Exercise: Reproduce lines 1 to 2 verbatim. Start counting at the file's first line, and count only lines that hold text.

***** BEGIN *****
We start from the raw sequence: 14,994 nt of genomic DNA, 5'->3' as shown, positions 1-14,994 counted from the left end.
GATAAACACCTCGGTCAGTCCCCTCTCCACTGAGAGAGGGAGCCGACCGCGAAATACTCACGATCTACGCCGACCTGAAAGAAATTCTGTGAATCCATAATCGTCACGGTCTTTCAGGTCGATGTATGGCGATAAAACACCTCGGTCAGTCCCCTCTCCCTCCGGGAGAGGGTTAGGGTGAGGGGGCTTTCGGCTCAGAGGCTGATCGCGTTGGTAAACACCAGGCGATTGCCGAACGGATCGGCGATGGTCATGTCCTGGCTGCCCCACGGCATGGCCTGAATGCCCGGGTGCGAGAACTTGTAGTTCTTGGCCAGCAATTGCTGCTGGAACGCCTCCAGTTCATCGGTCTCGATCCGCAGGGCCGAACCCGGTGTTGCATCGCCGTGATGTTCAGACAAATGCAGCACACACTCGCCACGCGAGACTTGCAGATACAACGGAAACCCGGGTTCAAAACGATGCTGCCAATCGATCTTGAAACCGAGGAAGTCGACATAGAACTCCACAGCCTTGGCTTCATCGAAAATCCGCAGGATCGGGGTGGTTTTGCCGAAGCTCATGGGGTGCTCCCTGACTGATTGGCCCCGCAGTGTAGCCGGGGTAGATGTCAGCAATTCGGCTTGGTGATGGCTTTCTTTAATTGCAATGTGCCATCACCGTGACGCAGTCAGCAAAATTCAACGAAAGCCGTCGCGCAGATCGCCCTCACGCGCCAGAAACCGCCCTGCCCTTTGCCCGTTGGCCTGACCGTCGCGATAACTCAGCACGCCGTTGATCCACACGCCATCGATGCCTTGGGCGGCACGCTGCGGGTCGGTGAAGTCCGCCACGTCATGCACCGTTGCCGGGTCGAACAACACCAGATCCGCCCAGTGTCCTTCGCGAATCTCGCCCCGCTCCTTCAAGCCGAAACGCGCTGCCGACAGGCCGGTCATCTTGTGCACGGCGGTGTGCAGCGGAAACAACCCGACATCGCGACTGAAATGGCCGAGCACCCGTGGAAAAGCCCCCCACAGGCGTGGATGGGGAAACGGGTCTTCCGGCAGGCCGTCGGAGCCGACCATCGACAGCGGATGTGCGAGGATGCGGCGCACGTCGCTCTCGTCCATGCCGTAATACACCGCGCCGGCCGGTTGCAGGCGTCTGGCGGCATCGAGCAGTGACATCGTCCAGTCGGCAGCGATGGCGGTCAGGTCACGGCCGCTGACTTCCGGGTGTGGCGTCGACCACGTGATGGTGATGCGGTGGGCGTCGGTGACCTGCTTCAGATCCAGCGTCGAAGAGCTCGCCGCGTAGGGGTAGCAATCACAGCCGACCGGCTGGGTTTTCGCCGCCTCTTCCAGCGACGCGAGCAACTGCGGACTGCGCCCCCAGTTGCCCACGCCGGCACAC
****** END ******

We start from the raw sequence: 14,994 nt of genomic DNA, 5'->3' as shown, positions 1-14,994 counted from the left end.
GATAAACACCTCGGTCAGTCCCCTCTCCACTGAGAGAGGGAGCCGACCGCGAAATACTCACGATCTACGCCGACCTGAAAGAAATTCTGTGAATCCATAATCGTCACGGTCTTTCAGGTCGATGTATGGCGATAAAACACCTCGGTCAGTCCCCTCTCCCTCCGGGAGAGGGTTAGGGTGAGGGGGCTTTCGGCTCAGAGGCTGATCGCGTTGGTAAACACCAGGCGATTGCCGAACGGATCGGCGATGGTCATGTCCTGGCTGCCCCACGGCATGGCCTGAATGCCCGGGTGCGAGAACTTGTAGTTCTTGGCCAGCAATTGCTGCTGGAACGCCTCCAGTTCATCGGTCTCGATCCGCAGGGCCGAACCCGGTGTTGCATCGCCGTGATGTTCAGACAAATGCAGCACACACTCGCCACGCGAGACTTGCAGATACAACGGAAACCCGGGTTCAAAACGATGCTGCCAATCGATCTTGAAACCGAGGAAGTCGACATAGAACTCCACAGCCTTGGCTTCATCGAAAATCCGCAGGATCGGGGTGGTTTTGCCGAAGCTCATGGGGTGCTCCCTGACTGATTGGCCCCGCAGTGTAGCCGGGGTAGATGTCAGCAATTCGGCTTGGTGATGGCTTTCTTTAATTGCAATGTGCCATCACCGTGACGCAGTCAGCAAAATTCAACGAAAGCCGTCGCGCAGATCGCCCTCACGCGCCAGAAACCGCCCTGCCCTTTGCCCGTTGGCCTGACCGTCGCGATAACTCAGCACGCCGTTGATCCACACGCCATCGATGCCTTGGGCGGCACGCTGCGGGTCGGTGAAGTCCGCCACGTCATGCACCGTTGCCGGGTCGAACAACACCAGATCCGCCCAGTGTCCTTCGCGAATCTCGCCCCGCTCCTTCAAGCCGAAACGCGCTGCCGACAGGCCGGTCATCTTGTGCACGGCGGTGTGCAGCGGAAACAACCCGACATCGCGACTGAAATGGCCGAGCACCCGTGGAAAAGCCCCCCACAGGCGTGGATGGGGAAACGGGTCTTCCGGCAGGCCGTCGGAGCCGACCATCGACAGCGGATGTGCGAGGATGCGGCGCACGTCGCTCTCGTCCATGCCGTAATACACCGCGCCGGCCGGTTGCAGGCGTCTGGCGGCATCGAGCAGTGACATCGTCCAGTCGGCAGCGATGGCGGTCAGGTCACGGCCGCTGACTTCCGGGTGTGGCGTCGACCACGTGATGGTGATGCGGTGGGCGTCGGTGACCTGCTTCAGATCCAGCGTCGAAGAGCTCGCCGCGTAGGGGTAGCAATCACAGCCGACCGGCTGGGTTTTCGCCGCCTCTTCCAGCGACGCGAGCAACTGCGGACTGCGCCCCCAGTTGCCCACGCCGGCACAC